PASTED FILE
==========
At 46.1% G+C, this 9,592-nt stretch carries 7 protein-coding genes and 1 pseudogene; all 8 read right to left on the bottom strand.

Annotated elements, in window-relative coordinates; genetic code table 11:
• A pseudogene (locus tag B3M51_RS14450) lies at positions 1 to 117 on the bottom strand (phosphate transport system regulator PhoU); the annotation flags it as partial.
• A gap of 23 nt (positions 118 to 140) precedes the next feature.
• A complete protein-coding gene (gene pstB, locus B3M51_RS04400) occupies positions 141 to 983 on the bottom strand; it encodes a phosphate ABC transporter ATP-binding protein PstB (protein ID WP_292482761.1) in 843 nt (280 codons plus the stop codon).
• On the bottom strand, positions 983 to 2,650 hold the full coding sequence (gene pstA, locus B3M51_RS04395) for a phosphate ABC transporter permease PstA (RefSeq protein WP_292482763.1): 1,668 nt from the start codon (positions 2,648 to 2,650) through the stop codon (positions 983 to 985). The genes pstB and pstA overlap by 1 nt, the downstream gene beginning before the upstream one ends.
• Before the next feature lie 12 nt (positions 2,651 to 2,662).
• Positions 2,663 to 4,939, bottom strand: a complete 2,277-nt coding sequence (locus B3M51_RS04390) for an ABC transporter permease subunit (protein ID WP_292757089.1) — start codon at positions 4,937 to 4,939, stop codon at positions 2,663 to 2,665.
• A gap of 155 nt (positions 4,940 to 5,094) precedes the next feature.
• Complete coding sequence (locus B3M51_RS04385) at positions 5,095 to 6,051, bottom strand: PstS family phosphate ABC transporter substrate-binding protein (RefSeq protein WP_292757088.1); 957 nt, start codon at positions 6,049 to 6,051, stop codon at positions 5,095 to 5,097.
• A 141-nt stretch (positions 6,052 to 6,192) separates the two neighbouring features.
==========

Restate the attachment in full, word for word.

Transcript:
At 46.1% G+C, this 9,592-nt stretch carries 7 protein-coding genes and 1 pseudogene; all 8 read right to left on the bottom strand.

Annotated elements, in window-relative coordinates; genetic code table 11:
• A pseudogene (locus tag B3M51_RS14450) lies at positions 1 to 117 on the bottom strand (phosphate transport system regulator PhoU); the annotation flags it as partial.
• A gap of 23 nt (positions 118 to 140) precedes the next feature.
• A complete protein-coding gene (gene pstB, locus B3M51_RS04400) occupies positions 141 to 983 on the bottom strand; it encodes a phosphate ABC transporter ATP-binding protein PstB (protein ID WP_292482761.1) in 843 nt (280 codons plus the stop codon).
• On the bottom strand, positions 983 to 2,650 hold the full coding sequence (gene pstA, locus B3M51_RS04395) for a phosphate ABC transporter permease PstA (RefSeq protein WP_292482763.1): 1,668 nt from the start codon (positions 2,648 to 2,650) through the stop codon (positions 983 to 985). The genes pstB and pstA overlap by 1 nt, the downstream gene beginning before the upstream one ends.
• Before the next feature lie 12 nt (positions 2,651 to 2,662).
• Positions 2,663 to 4,939, bottom strand: a complete 2,277-nt coding sequence (locus B3M51_RS04390) for an ABC transporter permease subunit (protein ID WP_292757089.1) — start codon at positions 4,937 to 4,939, stop codon at positions 2,663 to 2,665.
• A gap of 155 nt (positions 4,940 to 5,094) precedes the next feature.
• Complete coding sequence (locus B3M51_RS04385) at positions 5,095 to 6,051, bottom strand: PstS family phosphate ABC transporter substrate-binding protein (RefSeq protein WP_292757088.1); 957 nt, start codon at positions 6,049 to 6,051, stop codon at positions 5,095 to 5,097.
• A 141-nt stretch (positions 6,052 to 6,192) separates the two neighbouring features.